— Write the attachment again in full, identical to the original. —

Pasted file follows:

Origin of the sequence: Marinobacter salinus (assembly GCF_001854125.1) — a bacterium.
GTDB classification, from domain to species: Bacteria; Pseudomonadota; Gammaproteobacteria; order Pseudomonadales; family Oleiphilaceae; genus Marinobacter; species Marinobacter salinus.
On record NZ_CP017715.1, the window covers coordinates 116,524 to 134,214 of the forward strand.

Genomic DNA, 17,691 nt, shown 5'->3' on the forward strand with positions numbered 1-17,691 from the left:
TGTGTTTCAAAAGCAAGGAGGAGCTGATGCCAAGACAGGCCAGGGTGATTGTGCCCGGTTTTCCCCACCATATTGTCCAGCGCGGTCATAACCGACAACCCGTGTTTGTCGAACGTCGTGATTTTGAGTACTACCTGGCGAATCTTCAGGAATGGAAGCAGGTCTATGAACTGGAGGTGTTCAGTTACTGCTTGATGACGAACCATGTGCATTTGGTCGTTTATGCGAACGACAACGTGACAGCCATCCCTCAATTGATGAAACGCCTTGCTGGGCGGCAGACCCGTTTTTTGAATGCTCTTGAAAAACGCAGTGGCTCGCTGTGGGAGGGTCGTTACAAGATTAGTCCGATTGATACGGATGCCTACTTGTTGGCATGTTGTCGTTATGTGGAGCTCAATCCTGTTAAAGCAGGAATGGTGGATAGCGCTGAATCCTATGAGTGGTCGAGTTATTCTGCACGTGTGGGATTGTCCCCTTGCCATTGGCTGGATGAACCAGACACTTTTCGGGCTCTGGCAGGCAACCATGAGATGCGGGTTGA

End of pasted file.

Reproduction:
Origin of the sequence: Marinobacter salinus (assembly GCF_001854125.1) — a bacterium.
GTDB classification, from domain to species: Bacteria; Pseudomonadota; Gammaproteobacteria; order Pseudomonadales; family Oleiphilaceae; genus Marinobacter; species Marinobacter salinus.
On record NZ_CP017715.1, the window covers coordinates 116,524 to 134,214 of the forward strand.

Genomic DNA, 17,691 nt, shown 5'->3' on the forward strand with positions numbered 1-17,691 from the left:
TGTGTTTCAAAAGCAAGGAGGAGCTGATGCCAAGACAGGCCAGGGTGATTGTGCCCGGTTTTCCCCACCATATTGTCCAGCGCGGTCATAACCGACAACCCGTGTTTGTCGAACGTCGTGATTTTGAGTACTACCTGGCGAATCTTCAGGAATGGAAGCAGGTCTATGAACTGGAGGTGTTCAGTTACTGCTTGATGACGAACCATGTGCATTTGGTCGTTTATGCGAACGACAACGTGACAGCCATCCCTCAATTGATGAAACGCCTTGCTGGGCGGCAGACCCGTTTTTTGAATGCTCTTGAAAAACGCAGTGGCTCGCTGTGGGAGGGTCGTTACAAGATTAGTCCGATTGATACGGATGCCTACTTGTTGGCATGTTGTCGTTATGTGGAGCTCAATCCTGTTAAAGCAGGAATGGTGGATAGCGCTGAATCCTATGAGTGGTCGAGTTATTCTGCACGTGTGGGATTGTCCCCTTGCCATTGGCTGGATGAACCAGACACTTTTCGGGCTCTGGCAGGCAACCATGAGATGCGGGTTGA